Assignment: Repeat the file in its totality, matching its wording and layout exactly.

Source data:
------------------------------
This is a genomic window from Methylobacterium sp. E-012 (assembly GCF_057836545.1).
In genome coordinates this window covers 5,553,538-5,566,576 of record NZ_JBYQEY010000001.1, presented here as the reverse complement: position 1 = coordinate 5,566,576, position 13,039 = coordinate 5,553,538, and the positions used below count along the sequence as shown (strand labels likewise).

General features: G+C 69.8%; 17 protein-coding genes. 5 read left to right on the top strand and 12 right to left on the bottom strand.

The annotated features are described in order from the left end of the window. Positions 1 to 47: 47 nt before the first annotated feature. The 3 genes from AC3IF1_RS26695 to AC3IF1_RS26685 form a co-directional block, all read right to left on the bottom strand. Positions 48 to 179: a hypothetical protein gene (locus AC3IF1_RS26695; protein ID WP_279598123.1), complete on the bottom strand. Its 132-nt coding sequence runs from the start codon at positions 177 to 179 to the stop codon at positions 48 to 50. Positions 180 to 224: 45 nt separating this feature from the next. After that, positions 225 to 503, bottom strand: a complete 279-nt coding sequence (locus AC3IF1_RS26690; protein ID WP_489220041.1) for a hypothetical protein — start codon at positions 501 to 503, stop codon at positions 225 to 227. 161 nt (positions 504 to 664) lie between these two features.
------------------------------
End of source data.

This is a genomic window from Methylobacterium sp. E-012 (assembly GCF_057836545.1).
In genome coordinates this window covers 5,553,538-5,566,576 of record NZ_JBYQEY010000001.1, presented here as the reverse complement: position 1 = coordinate 5,566,576, position 13,039 = coordinate 5,553,538, and the positions used below count along the sequence as shown (strand labels likewise).

General features: G+C 69.8%; 17 protein-coding genes. 5 read left to right on the top strand and 12 right to left on the bottom strand.

The annotated features are described in order from the left end of the window. Positions 1 to 47: 47 nt before the first annotated feature. The 3 genes from AC3IF1_RS26695 to AC3IF1_RS26685 form a co-directional block, all read right to left on the bottom strand. Positions 48 to 179: a hypothetical protein gene (locus AC3IF1_RS26695; protein ID WP_279598123.1), complete on the bottom strand. Its 132-nt coding sequence runs from the start codon at positions 177 to 179 to the stop codon at positions 48 to 50. Positions 180 to 224: 45 nt separating this feature from the next. After that, positions 225 to 503, bottom strand: a complete 279-nt coding sequence (locus AC3IF1_RS26690; protein ID WP_489220041.1) for a hypothetical protein — start codon at positions 501 to 503, stop codon at positions 225 to 227. 161 nt (positions 504 to 664) lie between these two features.